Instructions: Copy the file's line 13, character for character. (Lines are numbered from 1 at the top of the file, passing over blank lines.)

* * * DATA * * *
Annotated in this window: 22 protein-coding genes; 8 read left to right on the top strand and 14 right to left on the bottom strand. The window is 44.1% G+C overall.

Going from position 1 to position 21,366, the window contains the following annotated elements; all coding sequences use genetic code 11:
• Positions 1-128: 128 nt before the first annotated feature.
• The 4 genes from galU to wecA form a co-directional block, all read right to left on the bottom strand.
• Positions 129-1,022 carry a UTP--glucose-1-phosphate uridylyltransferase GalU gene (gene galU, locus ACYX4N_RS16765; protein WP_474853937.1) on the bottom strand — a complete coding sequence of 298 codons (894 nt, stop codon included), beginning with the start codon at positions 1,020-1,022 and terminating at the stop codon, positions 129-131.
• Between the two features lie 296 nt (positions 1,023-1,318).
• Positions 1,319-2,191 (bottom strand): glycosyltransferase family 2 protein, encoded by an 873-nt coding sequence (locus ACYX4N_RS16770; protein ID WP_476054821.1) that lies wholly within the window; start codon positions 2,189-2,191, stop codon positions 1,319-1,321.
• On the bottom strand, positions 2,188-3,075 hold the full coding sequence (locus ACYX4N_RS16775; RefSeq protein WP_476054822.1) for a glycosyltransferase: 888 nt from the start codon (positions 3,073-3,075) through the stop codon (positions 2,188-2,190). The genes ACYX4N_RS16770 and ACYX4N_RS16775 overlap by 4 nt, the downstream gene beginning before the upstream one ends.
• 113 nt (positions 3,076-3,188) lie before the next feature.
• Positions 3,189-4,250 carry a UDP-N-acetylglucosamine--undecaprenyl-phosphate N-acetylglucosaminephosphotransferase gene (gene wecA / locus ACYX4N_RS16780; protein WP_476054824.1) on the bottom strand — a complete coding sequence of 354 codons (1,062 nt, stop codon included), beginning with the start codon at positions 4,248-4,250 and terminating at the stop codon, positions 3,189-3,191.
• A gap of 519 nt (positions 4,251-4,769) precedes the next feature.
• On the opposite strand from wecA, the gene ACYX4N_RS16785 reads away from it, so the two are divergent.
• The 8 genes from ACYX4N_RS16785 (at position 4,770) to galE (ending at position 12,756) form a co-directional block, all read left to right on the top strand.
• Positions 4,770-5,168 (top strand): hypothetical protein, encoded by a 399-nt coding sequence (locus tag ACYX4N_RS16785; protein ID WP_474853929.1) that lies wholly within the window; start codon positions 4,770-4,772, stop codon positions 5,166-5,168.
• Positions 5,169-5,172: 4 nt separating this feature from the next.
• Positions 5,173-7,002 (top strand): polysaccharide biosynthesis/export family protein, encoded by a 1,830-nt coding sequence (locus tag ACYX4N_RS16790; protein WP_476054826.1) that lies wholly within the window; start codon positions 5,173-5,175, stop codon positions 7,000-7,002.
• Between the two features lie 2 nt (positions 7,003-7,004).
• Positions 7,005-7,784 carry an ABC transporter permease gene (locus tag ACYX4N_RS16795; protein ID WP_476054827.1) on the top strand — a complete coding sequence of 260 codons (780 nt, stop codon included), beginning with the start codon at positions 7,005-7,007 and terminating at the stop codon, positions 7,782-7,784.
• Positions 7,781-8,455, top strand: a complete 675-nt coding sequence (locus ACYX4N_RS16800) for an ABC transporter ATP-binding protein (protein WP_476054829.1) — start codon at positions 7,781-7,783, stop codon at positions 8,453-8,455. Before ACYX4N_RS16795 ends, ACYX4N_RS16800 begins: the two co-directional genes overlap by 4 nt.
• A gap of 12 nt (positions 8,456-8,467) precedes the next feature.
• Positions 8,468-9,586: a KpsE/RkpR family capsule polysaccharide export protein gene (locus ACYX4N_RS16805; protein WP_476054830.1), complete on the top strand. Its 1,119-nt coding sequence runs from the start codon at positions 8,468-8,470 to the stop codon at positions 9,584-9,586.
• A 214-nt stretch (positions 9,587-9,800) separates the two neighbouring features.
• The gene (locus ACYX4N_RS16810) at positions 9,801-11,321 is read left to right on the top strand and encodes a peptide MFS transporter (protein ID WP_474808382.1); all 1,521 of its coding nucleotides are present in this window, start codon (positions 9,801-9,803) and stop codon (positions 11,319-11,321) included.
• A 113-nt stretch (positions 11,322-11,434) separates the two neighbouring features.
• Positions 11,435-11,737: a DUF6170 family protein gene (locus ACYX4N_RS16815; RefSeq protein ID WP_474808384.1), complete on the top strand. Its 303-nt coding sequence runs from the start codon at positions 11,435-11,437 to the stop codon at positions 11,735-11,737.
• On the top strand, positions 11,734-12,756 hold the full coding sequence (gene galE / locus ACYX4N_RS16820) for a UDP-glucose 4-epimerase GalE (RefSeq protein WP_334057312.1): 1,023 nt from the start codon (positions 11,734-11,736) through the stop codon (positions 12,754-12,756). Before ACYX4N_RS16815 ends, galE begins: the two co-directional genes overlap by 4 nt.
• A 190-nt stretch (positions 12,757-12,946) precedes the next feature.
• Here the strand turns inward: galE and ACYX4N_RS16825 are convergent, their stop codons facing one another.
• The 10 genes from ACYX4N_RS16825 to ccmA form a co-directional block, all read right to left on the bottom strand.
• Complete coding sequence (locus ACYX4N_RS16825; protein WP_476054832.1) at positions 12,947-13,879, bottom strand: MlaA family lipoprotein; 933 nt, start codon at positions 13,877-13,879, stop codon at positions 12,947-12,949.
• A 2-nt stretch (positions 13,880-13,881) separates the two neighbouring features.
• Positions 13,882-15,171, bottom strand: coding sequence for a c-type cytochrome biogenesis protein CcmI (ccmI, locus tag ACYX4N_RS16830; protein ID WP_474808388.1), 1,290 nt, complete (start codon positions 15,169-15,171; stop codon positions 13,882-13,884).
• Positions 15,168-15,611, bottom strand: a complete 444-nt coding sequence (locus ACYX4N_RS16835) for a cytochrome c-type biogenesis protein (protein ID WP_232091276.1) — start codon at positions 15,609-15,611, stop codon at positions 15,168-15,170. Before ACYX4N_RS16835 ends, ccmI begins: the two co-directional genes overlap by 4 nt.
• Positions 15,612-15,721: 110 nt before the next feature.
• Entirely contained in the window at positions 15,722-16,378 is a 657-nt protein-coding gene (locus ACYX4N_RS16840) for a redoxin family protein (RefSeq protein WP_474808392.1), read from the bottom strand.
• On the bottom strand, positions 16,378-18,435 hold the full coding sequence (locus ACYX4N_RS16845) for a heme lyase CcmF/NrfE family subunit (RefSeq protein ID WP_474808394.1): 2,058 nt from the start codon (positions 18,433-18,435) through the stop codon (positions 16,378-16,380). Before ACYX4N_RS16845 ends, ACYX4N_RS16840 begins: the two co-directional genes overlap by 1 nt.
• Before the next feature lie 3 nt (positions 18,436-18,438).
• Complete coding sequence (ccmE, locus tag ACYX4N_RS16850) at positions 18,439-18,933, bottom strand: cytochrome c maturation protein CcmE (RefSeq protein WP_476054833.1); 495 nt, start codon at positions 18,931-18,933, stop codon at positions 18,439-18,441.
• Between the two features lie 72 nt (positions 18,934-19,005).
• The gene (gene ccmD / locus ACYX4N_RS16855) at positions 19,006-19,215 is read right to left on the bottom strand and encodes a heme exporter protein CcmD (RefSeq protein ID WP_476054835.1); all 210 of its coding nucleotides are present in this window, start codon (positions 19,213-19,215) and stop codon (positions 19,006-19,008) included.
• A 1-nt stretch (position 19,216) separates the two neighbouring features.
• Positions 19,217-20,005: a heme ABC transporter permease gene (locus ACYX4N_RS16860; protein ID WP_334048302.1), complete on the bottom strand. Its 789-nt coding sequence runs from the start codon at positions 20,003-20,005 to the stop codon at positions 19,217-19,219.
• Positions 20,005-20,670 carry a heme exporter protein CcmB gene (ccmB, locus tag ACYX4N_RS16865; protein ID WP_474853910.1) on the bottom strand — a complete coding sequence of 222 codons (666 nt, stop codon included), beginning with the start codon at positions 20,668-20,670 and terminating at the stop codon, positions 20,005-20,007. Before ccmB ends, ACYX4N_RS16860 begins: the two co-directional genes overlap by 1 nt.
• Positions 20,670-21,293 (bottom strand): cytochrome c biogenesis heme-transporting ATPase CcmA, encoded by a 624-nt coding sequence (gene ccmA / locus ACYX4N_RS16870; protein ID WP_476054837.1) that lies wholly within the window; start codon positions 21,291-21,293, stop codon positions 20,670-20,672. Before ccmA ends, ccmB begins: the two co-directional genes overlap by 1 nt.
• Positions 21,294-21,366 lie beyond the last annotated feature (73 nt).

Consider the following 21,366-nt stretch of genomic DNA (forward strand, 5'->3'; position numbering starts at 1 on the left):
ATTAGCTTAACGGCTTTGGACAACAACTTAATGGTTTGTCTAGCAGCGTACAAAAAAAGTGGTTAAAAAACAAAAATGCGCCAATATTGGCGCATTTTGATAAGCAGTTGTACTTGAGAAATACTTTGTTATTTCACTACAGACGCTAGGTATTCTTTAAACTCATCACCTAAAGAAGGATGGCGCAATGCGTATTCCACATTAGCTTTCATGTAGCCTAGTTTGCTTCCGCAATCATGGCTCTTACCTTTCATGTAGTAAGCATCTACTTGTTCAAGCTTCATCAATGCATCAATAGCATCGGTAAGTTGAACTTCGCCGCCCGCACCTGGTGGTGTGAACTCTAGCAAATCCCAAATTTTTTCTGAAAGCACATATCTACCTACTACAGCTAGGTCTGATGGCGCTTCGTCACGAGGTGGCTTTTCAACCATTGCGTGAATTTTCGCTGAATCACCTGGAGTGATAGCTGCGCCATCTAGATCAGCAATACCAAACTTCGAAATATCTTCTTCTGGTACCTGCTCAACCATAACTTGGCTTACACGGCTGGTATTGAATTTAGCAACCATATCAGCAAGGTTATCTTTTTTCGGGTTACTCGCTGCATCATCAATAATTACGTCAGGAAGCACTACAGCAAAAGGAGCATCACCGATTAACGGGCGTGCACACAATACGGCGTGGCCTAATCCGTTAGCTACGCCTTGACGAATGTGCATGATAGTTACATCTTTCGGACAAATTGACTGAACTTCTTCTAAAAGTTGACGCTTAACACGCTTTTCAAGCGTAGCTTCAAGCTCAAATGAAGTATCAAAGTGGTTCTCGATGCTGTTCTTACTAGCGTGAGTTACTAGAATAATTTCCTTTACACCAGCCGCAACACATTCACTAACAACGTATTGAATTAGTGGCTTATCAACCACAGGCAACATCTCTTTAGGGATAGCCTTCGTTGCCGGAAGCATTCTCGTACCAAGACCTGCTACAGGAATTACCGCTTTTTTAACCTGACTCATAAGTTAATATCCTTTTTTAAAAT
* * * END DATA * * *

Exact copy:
• The 8 genes from ACYX4N_RS16785 (at position 4,770) to galE (ending at position 12,756) form a co-directional block, all read left to right on the top strand.